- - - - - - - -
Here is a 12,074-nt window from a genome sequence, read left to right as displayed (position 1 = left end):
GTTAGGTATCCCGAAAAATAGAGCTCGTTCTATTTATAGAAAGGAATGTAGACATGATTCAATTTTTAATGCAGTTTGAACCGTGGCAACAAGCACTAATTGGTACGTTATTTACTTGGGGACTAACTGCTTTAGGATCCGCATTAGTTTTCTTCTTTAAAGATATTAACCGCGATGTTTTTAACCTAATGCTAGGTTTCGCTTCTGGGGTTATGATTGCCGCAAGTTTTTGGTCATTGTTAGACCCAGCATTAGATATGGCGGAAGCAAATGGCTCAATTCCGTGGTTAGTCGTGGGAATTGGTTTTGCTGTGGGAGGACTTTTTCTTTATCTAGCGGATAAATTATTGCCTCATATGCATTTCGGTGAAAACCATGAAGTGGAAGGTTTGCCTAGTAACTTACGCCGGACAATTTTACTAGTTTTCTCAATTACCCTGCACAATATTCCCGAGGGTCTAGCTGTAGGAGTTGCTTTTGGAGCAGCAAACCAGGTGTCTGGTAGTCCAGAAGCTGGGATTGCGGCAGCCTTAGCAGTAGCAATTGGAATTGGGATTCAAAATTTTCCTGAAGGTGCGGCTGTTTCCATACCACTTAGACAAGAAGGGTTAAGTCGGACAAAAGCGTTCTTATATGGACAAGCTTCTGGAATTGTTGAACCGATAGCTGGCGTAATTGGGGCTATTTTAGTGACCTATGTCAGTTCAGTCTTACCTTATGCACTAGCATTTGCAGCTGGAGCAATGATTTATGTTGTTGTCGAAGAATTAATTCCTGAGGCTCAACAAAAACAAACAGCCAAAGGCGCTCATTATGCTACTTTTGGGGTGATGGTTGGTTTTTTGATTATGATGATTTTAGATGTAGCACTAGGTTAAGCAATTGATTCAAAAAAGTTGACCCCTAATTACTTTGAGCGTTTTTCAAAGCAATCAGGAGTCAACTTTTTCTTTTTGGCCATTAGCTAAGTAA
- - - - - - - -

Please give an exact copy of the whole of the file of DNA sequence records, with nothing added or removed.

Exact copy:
Here is a 12,074-nt window from a genome sequence, read left to right as displayed (position 1 = left end):
GTTAGGTATCCCGAAAAATAGAGCTCGTTCTATTTATAGAAAGGAATGTAGACATGATTCAATTTTTAATGCAGTTTGAACCGTGGCAACAAGCACTAATTGGTACGTTATTTACTTGGGGACTAACTGCTTTAGGATCCGCATTAGTTTTCTTCTTTAAAGATATTAACCGCGATGTTTTTAACCTAATGCTAGGTTTCGCTTCTGGGGTTATGATTGCCGCAAGTTTTTGGTCATTGTTAGACCCAGCATTAGATATGGCGGAAGCAAATGGCTCAATTCCGTGGTTAGTCGTGGGAATTGGTTTTGCTGTGGGAGGACTTTTTCTTTATCTAGCGGATAAATTATTGCCTCATATGCATTTCGGTGAAAACCATGAAGTGGAAGGTTTGCCTAGTAACTTACGCCGGACAATTTTACTAGTTTTCTCAATTACCCTGCACAATATTCCCGAGGGTCTAGCTGTAGGAGTTGCTTTTGGAGCAGCAAACCAGGTGTCTGGTAGTCCAGAAGCTGGGATTGCGGCAGCCTTAGCAGTAGCAATTGGAATTGGGATTCAAAATTTTCCTGAAGGTGCGGCTGTTTCCATACCACTTAGACAAGAAGGGTTAAGTCGGACAAAAGCGTTCTTATATGGACAAGCTTCTGGAATTGTTGAACCGATAGCTGGCGTAATTGGGGCTATTTTAGTGACCTATGTCAGTTCAGTCTTACCTTATGCACTAGCATTTGCAGCTGGAGCAATGATTTATGTTGTTGTCGAAGAATTAATTCCTGAGGCTCAACAAAAACAAACAGCCAAAGGCGCTCATTATGCTACTTTTGGGGTGATGGTTGGTTTTTTGATTATGATGATTTTAGATGTAGCACTAGGTTAAGCAATTGATTCAAAAAAGTTGACCCCTAATTACTTTGAGCGTTTTTCAAAGCAATCAGGAGTCAACTTTTTCTTTTTGGCCATTAGCTAAGTAA